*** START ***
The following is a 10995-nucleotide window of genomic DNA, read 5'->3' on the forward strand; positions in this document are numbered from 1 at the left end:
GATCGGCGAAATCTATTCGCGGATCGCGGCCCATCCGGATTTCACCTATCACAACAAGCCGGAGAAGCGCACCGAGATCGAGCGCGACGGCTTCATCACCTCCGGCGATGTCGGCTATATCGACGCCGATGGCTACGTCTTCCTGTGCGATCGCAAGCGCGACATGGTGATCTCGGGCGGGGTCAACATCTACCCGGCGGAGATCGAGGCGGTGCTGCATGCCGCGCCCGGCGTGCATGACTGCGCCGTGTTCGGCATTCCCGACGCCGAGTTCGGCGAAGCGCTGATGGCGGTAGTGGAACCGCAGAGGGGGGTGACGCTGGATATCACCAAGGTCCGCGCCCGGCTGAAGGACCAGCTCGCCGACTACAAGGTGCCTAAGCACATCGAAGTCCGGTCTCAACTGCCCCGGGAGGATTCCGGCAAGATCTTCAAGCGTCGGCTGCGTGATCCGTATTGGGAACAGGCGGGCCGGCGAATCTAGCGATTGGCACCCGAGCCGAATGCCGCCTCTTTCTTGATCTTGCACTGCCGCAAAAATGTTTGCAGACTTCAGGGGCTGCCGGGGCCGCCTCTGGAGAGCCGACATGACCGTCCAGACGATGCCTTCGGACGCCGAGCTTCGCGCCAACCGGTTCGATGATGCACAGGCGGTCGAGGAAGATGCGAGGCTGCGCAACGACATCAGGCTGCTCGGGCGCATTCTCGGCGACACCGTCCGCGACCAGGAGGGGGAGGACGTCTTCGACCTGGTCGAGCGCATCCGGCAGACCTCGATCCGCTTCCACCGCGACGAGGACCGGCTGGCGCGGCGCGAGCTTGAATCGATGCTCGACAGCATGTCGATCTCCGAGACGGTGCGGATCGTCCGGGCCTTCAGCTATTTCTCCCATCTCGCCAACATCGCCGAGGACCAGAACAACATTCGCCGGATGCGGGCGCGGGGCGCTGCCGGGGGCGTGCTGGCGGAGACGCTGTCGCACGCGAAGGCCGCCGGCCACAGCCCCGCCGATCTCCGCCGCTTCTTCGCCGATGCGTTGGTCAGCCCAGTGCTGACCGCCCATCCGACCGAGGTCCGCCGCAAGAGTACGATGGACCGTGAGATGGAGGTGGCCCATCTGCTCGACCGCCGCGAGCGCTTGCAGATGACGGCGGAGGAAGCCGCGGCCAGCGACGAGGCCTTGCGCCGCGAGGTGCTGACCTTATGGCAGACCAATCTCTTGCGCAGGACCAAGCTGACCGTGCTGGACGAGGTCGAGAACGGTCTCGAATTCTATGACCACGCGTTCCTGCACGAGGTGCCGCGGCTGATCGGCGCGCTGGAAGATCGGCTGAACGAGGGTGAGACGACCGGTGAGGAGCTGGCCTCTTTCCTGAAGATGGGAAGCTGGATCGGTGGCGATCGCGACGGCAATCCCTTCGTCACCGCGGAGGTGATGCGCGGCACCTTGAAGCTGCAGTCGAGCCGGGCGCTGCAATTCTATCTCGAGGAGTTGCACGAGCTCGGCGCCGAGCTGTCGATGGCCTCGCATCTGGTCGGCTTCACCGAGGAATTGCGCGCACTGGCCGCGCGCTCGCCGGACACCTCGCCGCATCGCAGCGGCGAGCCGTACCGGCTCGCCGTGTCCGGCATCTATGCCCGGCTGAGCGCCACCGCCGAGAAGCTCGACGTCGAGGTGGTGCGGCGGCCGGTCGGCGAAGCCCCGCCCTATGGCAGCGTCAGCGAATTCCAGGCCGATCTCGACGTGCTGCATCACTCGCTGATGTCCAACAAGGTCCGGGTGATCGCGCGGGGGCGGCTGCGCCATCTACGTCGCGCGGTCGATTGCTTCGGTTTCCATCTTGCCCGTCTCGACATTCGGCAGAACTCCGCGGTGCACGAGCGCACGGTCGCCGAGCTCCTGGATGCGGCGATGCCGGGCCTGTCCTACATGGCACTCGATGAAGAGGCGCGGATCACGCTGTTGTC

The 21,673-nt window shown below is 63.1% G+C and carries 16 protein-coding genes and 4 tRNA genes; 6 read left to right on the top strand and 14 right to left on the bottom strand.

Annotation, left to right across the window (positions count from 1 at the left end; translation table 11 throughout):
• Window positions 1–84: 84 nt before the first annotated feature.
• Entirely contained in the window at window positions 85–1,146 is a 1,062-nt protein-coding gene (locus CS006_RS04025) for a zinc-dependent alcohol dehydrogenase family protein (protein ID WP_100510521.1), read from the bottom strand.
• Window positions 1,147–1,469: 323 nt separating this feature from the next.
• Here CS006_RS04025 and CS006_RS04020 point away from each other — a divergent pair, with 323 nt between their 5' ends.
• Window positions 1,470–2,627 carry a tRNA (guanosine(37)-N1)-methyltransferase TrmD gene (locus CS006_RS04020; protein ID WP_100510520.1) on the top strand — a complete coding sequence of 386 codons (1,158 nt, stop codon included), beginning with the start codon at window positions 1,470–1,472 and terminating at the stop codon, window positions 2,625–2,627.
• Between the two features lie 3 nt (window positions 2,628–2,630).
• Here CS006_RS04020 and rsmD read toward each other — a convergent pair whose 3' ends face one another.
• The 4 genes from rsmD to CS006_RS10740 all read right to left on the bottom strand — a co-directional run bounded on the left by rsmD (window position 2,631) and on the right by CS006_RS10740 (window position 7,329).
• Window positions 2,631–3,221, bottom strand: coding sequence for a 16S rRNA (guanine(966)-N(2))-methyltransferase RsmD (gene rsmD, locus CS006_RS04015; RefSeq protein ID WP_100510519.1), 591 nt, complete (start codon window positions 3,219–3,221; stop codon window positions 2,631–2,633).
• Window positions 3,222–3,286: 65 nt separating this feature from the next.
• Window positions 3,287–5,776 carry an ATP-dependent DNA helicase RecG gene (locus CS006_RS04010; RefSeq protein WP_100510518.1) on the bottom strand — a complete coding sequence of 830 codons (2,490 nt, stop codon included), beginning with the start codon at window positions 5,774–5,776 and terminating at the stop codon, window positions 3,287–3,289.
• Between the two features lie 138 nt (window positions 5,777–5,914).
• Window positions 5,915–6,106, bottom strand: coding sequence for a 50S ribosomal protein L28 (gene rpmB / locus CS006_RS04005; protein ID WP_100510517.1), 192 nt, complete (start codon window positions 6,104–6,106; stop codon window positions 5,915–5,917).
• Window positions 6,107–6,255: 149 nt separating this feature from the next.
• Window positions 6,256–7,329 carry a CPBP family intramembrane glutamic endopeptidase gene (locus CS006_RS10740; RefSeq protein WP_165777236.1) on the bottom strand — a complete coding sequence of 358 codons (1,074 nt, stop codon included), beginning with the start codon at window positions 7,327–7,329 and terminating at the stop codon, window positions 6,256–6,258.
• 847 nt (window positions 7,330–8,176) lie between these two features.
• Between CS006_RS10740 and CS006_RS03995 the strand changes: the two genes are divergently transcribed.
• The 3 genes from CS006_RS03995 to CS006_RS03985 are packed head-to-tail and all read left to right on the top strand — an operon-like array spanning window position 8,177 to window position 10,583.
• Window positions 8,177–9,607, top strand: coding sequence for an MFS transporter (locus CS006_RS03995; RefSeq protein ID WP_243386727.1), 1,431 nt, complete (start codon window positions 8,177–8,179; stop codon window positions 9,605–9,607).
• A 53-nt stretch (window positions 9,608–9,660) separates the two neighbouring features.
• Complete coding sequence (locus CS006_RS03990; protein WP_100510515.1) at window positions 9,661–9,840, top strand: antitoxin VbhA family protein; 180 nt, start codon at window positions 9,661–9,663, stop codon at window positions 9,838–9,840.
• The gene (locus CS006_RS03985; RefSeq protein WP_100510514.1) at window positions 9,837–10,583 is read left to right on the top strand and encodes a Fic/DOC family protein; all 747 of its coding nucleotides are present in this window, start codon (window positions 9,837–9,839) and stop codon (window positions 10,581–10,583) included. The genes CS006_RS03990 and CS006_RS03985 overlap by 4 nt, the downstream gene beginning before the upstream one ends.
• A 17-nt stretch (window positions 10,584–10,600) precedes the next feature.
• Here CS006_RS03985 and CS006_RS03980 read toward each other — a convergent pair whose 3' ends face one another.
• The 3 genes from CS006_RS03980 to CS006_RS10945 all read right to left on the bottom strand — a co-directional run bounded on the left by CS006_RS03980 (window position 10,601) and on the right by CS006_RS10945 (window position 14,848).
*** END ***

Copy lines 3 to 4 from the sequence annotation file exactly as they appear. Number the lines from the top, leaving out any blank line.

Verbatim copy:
The 21,673-nt window shown below is 63.1% G+C and carries 16 protein-coding genes and 4 tRNA genes; 6 read left to right on the top strand and 14 right to left on the bottom strand.

Annotation, left to right across the window (positions count from 1 at the left end; translation table 11 throughout):